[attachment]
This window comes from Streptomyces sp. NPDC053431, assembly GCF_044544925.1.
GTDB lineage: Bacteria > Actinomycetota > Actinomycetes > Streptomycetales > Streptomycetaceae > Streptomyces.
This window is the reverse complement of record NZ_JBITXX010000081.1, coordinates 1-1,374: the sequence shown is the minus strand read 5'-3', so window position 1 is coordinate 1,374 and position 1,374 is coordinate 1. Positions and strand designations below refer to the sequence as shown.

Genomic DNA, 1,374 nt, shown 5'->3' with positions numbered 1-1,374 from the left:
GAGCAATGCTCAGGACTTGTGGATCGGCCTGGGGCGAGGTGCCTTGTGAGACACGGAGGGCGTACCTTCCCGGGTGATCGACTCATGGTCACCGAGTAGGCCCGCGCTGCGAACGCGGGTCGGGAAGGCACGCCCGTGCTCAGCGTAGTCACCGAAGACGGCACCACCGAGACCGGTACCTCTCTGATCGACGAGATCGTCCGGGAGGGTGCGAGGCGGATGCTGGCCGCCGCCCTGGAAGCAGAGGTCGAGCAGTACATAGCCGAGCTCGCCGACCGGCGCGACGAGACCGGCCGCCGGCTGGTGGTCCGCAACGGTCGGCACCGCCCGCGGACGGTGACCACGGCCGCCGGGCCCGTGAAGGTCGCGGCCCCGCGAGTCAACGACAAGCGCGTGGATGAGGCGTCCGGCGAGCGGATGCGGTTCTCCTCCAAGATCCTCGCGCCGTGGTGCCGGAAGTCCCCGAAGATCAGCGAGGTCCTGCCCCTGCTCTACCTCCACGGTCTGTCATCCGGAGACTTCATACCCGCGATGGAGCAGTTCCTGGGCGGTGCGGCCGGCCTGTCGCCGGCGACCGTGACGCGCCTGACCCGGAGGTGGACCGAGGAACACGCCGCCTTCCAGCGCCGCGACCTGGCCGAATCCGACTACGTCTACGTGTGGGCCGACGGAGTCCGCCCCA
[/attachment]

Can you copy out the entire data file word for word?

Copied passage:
This window comes from Streptomyces sp. NPDC053431, assembly GCF_044544925.1.
GTDB lineage: Bacteria > Actinomycetota > Actinomycetes > Streptomycetales > Streptomycetaceae > Streptomyces.
This window is the reverse complement of record NZ_JBITXX010000081.1, coordinates 1-1,374: the sequence shown is the minus strand read 5'-3', so window position 1 is coordinate 1,374 and position 1,374 is coordinate 1. Positions and strand designations below refer to the sequence as shown.

Genomic DNA, 1,374 nt, shown 5'->3' with positions numbered 1-1,374 from the left:
GAGCAATGCTCAGGACTTGTGGATCGGCCTGGGGCGAGGTGCCTTGTGAGACACGGAGGGCGTACCTTCCCGGGTGATCGACTCATGGTCACCGAGTAGGCCCGCGCTGCGAACGCGGGTCGGGAAGGCACGCCCGTGCTCAGCGTAGTCACCGAAGACGGCACCACCGAGACCGGTACCTCTCTGATCGACGAGATCGTCCGGGAGGGTGCGAGGCGGATGCTGGCCGCCGCCCTGGAAGCAGAGGTCGAGCAGTACATAGCCGAGCTCGCCGACCGGCGCGACGAGACCGGCCGCCGGCTGGTGGTCCGCAACGGTCGGCACCGCCCGCGGACGGTGACCACGGCCGCCGGGCCCGTGAAGGTCGCGGCCCCGCGAGTCAACGACAAGCGCGTGGATGAGGCGTCCGGCGAGCGGATGCGGTTCTCCTCCAAGATCCTCGCGCCGTGGTGCCGGAAGTCCCCGAAGATCAGCGAGGTCCTGCCCCTGCTCTACCTCCACGGTCTGTCATCCGGAGACTTCATACCCGCGATGGAGCAGTTCCTGGGCGGTGCGGCCGGCCTGTCGCCGGCGACCGTGACGCGCCTGACCCGGAGGTGGACCGAGGAACACGCCGCCTTCCAGCGCCGCGACCTGGCCGAATCCGACTACGTCTACGTGTGGGCCGACGGAGTCCGCCCCA